Two other approaches that likewise are carried out in covered, confined tank systems, are the Advanced Gas Reactor (AGR) and Liquid organic Reactor (LOR) processes and systems of Praxair, Inc. The AGR process and system, covered by the Litz patent, U.S. Pat. No. Re. 32,562, uses a helical screw impeller/draft tube assembly in a reactor to enhance the dissolution of oxygen from an overhead gas space. As the impeller turns, slurry is pumped through the draft tube so as to create, together with baffles positioned at the top of the draft tube, vortices in the pumped liquid, resulting in the entrainment of gas from the reactor headspace. Any gas not dissolved in a single pass through the draft tube is recirculated to the headspace and recycled. The AGR approach has an effective transfer efficiency of approximately 10 lb/hp-hr (standard transfer efficiency of 17-18 lb/hp-hr), and results in the dissolution of nearly 100% of the oxygen introduced into the system. It also ingests and destroys foam upon its passage through the draft tube.
The LOR process and system, covered by the Litz et al. patent, U.S. Pat. No. 4,900,480, is designed to safely dissolve oxygen in organic chemical-containing liquids. In certain embodiments, a horizontal baffle is positioned above the impeller/draft tube so as to provide a quiescent zone of liquid above the zone intended for gas-liquid mixing. Oxygen is injected directly into the impeller zone at a rate sufficient to sustain a high reaction rate, but low enough to maintain the oxygen level below the flammability limits of organic reactor contents. The LOR approach, like the AGR, consumes less power per pound of oxygen dissolved than pumping systems, the effective transfer efficiency of the LOR being approximately 10 lb/hp-hr.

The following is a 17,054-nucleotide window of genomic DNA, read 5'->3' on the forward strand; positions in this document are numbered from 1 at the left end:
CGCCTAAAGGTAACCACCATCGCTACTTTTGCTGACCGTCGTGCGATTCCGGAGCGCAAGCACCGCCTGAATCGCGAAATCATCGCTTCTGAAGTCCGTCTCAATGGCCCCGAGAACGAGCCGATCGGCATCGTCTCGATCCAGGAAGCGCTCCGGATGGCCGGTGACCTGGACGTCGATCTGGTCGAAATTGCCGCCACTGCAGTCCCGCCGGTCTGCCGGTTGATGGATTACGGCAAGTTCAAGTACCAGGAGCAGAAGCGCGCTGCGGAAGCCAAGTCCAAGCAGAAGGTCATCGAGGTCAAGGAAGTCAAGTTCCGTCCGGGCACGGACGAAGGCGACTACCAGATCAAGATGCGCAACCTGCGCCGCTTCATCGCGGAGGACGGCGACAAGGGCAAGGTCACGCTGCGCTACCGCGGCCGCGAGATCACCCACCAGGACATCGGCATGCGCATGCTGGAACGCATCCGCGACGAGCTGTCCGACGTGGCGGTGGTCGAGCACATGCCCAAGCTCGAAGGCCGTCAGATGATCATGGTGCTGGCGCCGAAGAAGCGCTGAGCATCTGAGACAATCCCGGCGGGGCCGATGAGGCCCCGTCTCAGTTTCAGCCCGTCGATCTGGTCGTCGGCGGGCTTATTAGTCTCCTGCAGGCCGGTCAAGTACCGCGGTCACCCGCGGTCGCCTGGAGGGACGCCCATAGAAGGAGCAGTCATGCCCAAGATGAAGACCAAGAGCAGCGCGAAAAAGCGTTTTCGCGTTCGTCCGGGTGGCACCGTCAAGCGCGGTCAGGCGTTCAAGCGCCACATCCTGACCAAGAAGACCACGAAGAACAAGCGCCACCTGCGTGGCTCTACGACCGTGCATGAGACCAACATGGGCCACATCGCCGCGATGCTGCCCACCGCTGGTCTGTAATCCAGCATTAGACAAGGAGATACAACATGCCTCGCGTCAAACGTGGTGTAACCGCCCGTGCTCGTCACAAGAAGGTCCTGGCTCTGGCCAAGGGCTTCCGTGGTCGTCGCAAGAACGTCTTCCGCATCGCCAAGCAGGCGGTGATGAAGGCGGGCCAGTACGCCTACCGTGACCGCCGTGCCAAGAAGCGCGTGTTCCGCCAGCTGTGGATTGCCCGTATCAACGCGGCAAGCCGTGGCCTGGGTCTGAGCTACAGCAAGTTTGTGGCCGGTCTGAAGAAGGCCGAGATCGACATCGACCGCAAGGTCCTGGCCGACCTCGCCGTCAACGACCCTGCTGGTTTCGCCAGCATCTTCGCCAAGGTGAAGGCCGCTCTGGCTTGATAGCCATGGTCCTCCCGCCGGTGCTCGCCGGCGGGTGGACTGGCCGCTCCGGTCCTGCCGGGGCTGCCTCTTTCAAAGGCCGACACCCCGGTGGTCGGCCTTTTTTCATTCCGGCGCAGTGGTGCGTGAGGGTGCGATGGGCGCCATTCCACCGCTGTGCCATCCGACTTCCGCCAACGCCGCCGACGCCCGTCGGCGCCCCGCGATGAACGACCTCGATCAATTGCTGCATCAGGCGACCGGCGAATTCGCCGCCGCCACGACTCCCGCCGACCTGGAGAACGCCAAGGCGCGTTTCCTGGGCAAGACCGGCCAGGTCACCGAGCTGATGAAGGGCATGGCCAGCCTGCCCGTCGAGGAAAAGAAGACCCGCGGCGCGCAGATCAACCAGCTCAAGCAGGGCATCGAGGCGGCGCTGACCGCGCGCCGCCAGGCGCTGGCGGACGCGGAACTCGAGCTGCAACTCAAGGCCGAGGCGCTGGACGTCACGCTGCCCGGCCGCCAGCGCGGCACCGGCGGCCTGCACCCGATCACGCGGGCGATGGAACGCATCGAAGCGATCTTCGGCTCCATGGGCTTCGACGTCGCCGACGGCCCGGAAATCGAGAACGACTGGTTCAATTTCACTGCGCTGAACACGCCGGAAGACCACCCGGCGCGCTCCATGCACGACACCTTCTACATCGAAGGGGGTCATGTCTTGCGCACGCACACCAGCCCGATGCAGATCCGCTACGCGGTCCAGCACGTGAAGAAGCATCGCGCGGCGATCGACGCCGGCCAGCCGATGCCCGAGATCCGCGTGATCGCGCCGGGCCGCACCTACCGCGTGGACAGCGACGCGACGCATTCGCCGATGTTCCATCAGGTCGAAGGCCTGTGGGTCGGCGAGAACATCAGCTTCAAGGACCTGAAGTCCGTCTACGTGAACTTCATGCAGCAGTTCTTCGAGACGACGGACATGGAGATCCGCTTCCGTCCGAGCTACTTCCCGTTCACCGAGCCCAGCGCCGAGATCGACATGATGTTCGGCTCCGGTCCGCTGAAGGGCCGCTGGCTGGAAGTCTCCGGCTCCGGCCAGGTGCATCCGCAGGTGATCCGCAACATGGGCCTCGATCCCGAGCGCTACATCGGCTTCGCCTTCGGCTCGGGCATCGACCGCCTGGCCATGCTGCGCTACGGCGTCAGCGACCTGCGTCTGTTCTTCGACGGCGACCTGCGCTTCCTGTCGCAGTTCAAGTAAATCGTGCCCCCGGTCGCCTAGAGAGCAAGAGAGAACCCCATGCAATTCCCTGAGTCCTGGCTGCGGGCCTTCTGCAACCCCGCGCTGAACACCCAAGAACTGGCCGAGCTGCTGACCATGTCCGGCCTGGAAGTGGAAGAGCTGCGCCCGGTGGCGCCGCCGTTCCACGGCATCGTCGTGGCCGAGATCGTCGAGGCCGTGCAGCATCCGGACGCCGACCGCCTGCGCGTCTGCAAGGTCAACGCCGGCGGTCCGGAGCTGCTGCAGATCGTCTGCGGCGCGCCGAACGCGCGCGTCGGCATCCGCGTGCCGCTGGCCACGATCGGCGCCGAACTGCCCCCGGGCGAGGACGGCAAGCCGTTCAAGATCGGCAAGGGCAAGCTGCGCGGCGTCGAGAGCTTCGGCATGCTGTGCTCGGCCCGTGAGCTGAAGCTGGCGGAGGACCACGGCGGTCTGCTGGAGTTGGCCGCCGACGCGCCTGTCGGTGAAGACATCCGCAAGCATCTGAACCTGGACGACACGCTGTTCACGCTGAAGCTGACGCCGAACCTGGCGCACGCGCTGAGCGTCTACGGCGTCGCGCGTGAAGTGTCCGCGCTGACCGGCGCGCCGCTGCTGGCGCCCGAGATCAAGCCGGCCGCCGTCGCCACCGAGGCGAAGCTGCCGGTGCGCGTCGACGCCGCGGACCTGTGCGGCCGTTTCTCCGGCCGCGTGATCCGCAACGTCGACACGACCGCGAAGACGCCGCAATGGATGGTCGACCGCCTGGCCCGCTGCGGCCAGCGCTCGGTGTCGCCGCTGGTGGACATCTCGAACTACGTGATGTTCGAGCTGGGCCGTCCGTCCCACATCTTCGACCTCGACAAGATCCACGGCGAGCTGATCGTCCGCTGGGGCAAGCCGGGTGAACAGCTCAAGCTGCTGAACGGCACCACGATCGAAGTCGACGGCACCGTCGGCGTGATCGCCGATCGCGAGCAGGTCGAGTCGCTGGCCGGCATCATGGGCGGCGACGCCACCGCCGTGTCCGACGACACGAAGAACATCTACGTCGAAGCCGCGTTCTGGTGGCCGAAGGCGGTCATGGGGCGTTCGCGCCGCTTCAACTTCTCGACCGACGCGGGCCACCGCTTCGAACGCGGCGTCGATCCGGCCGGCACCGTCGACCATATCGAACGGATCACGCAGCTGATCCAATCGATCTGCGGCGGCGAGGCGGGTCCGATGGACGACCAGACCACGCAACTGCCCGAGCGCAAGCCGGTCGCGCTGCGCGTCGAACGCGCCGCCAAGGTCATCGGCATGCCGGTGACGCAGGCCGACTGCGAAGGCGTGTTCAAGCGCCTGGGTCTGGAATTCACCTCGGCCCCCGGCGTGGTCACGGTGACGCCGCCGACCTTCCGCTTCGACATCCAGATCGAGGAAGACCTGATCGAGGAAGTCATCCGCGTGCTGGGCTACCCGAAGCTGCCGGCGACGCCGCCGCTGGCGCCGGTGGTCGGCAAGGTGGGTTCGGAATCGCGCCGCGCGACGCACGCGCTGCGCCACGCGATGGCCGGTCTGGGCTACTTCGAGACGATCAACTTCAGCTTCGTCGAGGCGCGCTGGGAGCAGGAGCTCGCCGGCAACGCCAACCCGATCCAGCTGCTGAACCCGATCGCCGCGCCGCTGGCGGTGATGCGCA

Both the AGR and LOR approaches are carried out in covered, confined tank systems. Because of the tank requirements thereof and because of the additional foaming problems associated with the UNOX approach referred to above, further improvements in oxygen dissolution are desired in the art. Such improvements, in particular, are desired in light of the high power requirements associated with MIXFLO.
It is an object of the invention, therefore, to provide an improved approach to the dissolution of oxygen in liquids.
It is another object of the invention to provide a system for the efficient dissolution of oxygen in large liquid bodies.